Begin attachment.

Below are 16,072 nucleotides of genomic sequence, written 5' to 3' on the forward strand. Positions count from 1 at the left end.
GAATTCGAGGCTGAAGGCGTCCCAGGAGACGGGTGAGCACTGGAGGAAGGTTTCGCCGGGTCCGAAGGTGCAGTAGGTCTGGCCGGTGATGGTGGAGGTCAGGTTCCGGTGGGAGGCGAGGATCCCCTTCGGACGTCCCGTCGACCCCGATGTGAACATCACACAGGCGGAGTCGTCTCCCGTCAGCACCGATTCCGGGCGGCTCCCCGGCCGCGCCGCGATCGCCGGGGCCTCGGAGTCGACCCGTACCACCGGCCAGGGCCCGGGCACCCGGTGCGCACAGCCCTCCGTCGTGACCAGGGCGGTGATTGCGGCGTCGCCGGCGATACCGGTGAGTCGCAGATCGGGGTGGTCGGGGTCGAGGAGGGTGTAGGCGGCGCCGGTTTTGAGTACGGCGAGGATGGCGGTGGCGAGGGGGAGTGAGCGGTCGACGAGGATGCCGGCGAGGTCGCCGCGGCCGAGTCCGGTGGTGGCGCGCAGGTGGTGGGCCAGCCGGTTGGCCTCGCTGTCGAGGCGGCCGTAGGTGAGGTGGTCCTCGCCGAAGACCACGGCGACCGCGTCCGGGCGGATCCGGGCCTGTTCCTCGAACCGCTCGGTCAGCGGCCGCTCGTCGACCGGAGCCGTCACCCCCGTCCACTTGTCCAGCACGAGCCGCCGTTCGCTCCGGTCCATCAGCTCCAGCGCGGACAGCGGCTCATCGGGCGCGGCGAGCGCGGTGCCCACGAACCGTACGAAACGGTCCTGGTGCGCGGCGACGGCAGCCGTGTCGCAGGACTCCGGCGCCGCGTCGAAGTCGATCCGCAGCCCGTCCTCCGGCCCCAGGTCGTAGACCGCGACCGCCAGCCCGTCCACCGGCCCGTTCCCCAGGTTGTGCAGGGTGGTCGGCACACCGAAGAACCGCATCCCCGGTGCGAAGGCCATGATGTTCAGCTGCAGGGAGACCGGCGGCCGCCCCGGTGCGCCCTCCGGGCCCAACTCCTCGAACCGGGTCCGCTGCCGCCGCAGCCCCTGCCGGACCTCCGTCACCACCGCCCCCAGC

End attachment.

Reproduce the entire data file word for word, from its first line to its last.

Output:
Below are 16,072 nucleotides of genomic sequence, written 5' to 3' on the forward strand. Positions count from 1 at the left end.
GAATTCGAGGCTGAAGGCGTCCCAGGAGACGGGTGAGCACTGGAGGAAGGTTTCGCCGGGTCCGAAGGTGCAGTAGGTCTGGCCGGTGATGGTGGAGGTCAGGTTCCGGTGGGAGGCGAGGATCCCCTTCGGACGTCCCGTCGACCCCGATGTGAACATCACACAGGCGGAGTCGTCTCCCGTCAGCACCGATTCCGGGCGGCTCCCCGGCCGCGCCGCGATCGCCGGGGCCTCGGAGTCGACCCGTACCACCGGCCAGGGCCCGGGCACCCGGTGCGCACAGCCCTCCGTCGTGACCAGGGCGGTGATTGCGGCGTCGCCGGCGATACCGGTGAGTCGCAGATCGGGGTGGTCGGGGTCGAGGAGGGTGTAGGCGGCGCCGGTTTTGAGTACGGCGAGGATGGCGGTGGCGAGGGGGAGTGAGCGGTCGACGAGGATGCCGGCGAGGTCGCCGCGGCCGAGTCCGGTGGTGGCGCGCAGGTGGTGGGCCAGCCGGTTGGCCTCGCTGTCGAGGCGGCCGTAGGTGAGGTGGTCCTCGCCGAAGACCACGGCGACCGCGTCCGGGCGGATCCGGGCCTGTTCCTCGAACCGCTCGGTCAGCGGCCGCTCGTCGACCGGAGCCGTCACCCCCGTCCACTTGTCCAGCACGAGCCGCCGTTCGCTCCGGTCCATCAGCTCCAGCGCGGACAGCGGCTCATCGGGCGCGGCGAGCGCGGTGCCCACGAACCGTACGAAACGGTCCTGGTGCGCGGCGACGGCAGCCGTGTCGCAGGACTCCGGCGCCGCGTCGAAGTCGATCCGCAGCCCGTCCTCCGGCCCCAGGTCGTAGACCGCGACCGCCAGCCCGTCCACCGGCCCGTTCCCCAGGTTGTGCAGGGTGGTCGGCACACCGAAGAACCGCATCCCCGGTGCGAAGGCCATGATGTTCAGCTGCAGGGAGACCGGCGGCCGCCCCGGTGCGCCCTCCGGGCCCAACTCCTCGAACCGGGTCCGCTGCCGCCGCAGCCCCTGCCGGACCTCCGTCACCACCGCCCCCAGC